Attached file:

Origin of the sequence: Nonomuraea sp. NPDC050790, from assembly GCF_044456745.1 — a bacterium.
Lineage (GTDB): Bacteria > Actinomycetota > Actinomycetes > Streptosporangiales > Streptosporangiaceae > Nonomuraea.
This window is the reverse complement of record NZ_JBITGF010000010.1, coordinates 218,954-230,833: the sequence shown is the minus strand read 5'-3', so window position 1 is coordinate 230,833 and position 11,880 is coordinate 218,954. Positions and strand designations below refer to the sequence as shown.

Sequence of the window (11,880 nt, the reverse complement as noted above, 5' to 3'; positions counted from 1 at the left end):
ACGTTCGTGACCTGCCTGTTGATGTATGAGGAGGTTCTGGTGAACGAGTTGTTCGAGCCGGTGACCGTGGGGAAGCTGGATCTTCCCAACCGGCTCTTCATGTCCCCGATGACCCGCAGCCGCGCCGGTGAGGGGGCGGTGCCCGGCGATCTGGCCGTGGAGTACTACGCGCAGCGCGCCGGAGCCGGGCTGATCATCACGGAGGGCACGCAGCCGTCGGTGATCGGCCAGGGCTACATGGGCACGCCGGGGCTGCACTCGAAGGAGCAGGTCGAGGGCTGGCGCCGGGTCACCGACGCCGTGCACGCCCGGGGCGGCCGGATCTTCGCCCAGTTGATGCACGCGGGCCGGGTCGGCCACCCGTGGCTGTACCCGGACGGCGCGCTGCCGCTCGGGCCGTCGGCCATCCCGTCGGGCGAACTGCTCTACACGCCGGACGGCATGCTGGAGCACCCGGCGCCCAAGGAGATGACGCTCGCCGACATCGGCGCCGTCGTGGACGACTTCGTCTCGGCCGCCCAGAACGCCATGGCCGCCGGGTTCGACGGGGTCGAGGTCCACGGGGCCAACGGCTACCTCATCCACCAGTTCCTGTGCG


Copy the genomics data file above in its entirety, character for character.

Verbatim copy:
Origin of the sequence: Nonomuraea sp. NPDC050790, from assembly GCF_044456745.1 — a bacterium.
Lineage (GTDB): Bacteria > Actinomycetota > Actinomycetes > Streptosporangiales > Streptosporangiaceae > Nonomuraea.
This window is the reverse complement of record NZ_JBITGF010000010.1, coordinates 218,954-230,833: the sequence shown is the minus strand read 5'-3', so window position 1 is coordinate 230,833 and position 11,880 is coordinate 218,954. Positions and strand designations below refer to the sequence as shown.

Sequence of the window (11,880 nt, the reverse complement as noted above, 5' to 3'; positions counted from 1 at the left end):
ACGTTCGTGACCTGCCTGTTGATGTATGAGGAGGTTCTGGTGAACGAGTTGTTCGAGCCGGTGACCGTGGGGAAGCTGGATCTTCCCAACCGGCTCTTCATGTCCCCGATGACCCGCAGCCGCGCCGGTGAGGGGGCGGTGCCCGGCGATCTGGCCGTGGAGTACTACGCGCAGCGCGCCGGAGCCGGGCTGATCATCACGGAGGGCACGCAGCCGTCGGTGATCGGCCAGGGCTACATGGGCACGCCGGGGCTGCACTCGAAGGAGCAGGTCGAGGGCTGGCGCCGGGTCACCGACGCCGTGCACGCCCGGGGCGGCCGGATCTTCGCCCAGTTGATGCACGCGGGCCGGGTCGGCCACCCGTGGCTGTACCCGGACGGCGCGCTGCCGCTCGGGCCGTCGGCCATCCCGTCGGGCGAACTGCTCTACACGCCGGACGGCATGCTGGAGCACCCGGCGCCCAAGGAGATGACGCTCGCCGACATCGGCGCCGTCGTGGACGACTTCGTCTCGGCCGCCCAGAACGCCATGGCCGCCGGGTTCGACGGGGTCGAGGTCCACGGGGCCAACGGCTACCTCATCCACCAGTTCCTGTGCG